Never one to be comfortable in complacency, SoCal veteran artist and producer Ariano is back with his newest project, Shoot at the Sun, Sleep With the Moon, which sees the artist introducing his fans to a new sound and vibe. The 16-song album is sonically inverse from the heavy, hip-hop aggression of 2020’s America the Anxious, taking an unexpected turn towards a more upbeat rock, guitar-driven sound. Shoot at the Sun, Sleep With the Moon is Ariano’s most sincere and up-tempo project that he has ever released, tapping into his characteristic songwriting style that is both introspective and brutally honest.
But Shoot at the Sun, Sleep With the Moon is not the album Ariano had intended to release this year. He had a different version on the horizon, something more akin to America the Anxious. But the world kept changing, negativity strengthened its grip on society, and Covid pushed the album release back. In the midst of all the chaos, Ariano made a conscious choice to bring more light into his art and re-created the entire album. The result is a project that purposefully forgoes rapping yet stays true to his hip-hop roots while showcasing where Ariano is musically as an artist/producer. Shoot for the Sun, Sleep With the Moon weaves a solid theme of desperately missing people you love while trying to process devastating losses from a distance, while at the same time trying to figure yourself out in the midst of rapid change.
Ariano’s intentions for Shoot at the Sun, Sleep With the Moon becomes clearer with every track that plays. His sentimental lead single, “When You’re Not Around,” and emotive “See You Soon” are ballad-esque tracks about losing yourself without the presence of the people who ground you. Interspersed amongst the slow-paced tracks are hard-hitting and assertive tracks like “Bumped My Head,” “Heaven’s Door” and “Stole My Light,” a track about coming to terms with a friend who chooses vices over love.
Ariano’s quest to keep Shoot at the Sun, Sleep With the Moon a pure representation of where his musically in his career meant that he intentionally kept any features to a minimum. Only two features, both female artists, appear on the album on some moody and seductive tracks. Brooklyn’s Jessie Davis lends her ethereal vocals to “Body Art,” while LA’s own Latin American hip-hop prodigy, Gavlyn, drops verses on “Third Degree,” the only track on the album to have a true hip-hop feel.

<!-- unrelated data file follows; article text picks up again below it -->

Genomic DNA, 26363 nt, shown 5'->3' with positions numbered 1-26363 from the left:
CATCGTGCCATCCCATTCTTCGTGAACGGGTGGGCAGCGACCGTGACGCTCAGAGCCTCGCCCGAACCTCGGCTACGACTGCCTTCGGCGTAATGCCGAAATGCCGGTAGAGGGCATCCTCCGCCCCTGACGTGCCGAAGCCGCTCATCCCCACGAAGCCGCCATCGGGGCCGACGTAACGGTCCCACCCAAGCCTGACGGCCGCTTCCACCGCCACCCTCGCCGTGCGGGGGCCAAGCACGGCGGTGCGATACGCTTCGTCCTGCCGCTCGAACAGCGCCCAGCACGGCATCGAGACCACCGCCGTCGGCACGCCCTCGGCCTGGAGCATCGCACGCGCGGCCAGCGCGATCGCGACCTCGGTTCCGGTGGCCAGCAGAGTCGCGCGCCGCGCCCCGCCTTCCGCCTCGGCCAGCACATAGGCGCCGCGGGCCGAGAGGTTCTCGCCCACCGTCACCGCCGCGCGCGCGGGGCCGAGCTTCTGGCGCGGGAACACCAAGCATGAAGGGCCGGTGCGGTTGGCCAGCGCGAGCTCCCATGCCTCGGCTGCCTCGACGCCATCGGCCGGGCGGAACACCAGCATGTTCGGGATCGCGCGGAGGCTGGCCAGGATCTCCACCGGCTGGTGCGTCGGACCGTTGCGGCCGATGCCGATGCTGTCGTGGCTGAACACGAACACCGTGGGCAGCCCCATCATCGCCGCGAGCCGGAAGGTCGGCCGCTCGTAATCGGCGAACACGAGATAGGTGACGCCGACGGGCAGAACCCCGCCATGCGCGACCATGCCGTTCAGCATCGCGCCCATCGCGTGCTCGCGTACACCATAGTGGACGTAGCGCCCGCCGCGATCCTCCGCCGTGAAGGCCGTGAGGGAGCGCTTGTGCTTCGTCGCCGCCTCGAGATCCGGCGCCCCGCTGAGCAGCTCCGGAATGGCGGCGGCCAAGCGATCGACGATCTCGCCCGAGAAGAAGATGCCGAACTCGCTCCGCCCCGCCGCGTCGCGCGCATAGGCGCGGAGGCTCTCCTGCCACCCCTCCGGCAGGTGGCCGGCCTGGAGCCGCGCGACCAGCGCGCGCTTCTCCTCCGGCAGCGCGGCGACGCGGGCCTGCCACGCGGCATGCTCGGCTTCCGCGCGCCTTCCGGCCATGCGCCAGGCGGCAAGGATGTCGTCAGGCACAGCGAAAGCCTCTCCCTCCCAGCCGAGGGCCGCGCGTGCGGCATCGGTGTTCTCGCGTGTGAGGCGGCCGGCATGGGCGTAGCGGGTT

On an album so full of impassioned lyrics and immersive production, two songs seem to stand out on the project; the 80’s-inspired “Better Days,” which takes Ariano’s art to a place he has never been before and the provocative “Danger,” an animalistic track that will undoubtedly make your body move.
Ariano flexes his production muscles on 15 out of the 16 tracks on the album, once again showcasing his capacity for crafting engaging and catchy music that also carries a message. His long-time musical partner LDontheCut co-produced “Heaven’s Door” and “Love You Anyway,” while the lone track on Shoot at the Sun, Sleep With the Moon not produced by Ariano is “Stole My Light;” SoCal fixture N3utron brought this one to life.
Ariano’s unmistakable passion and energy are present in every bit of music he has created and those qualities are more evident on Shoot at the Sun, Sleep With the Moon than on any previous project. Arguably the best album he has released to date, Shoot at the Sun, Sleep With the Moon is a testament to Ariano’s innate talent and ability to create a body of work that connects with listeners on profound levels and proof that he is only now hitting his prime.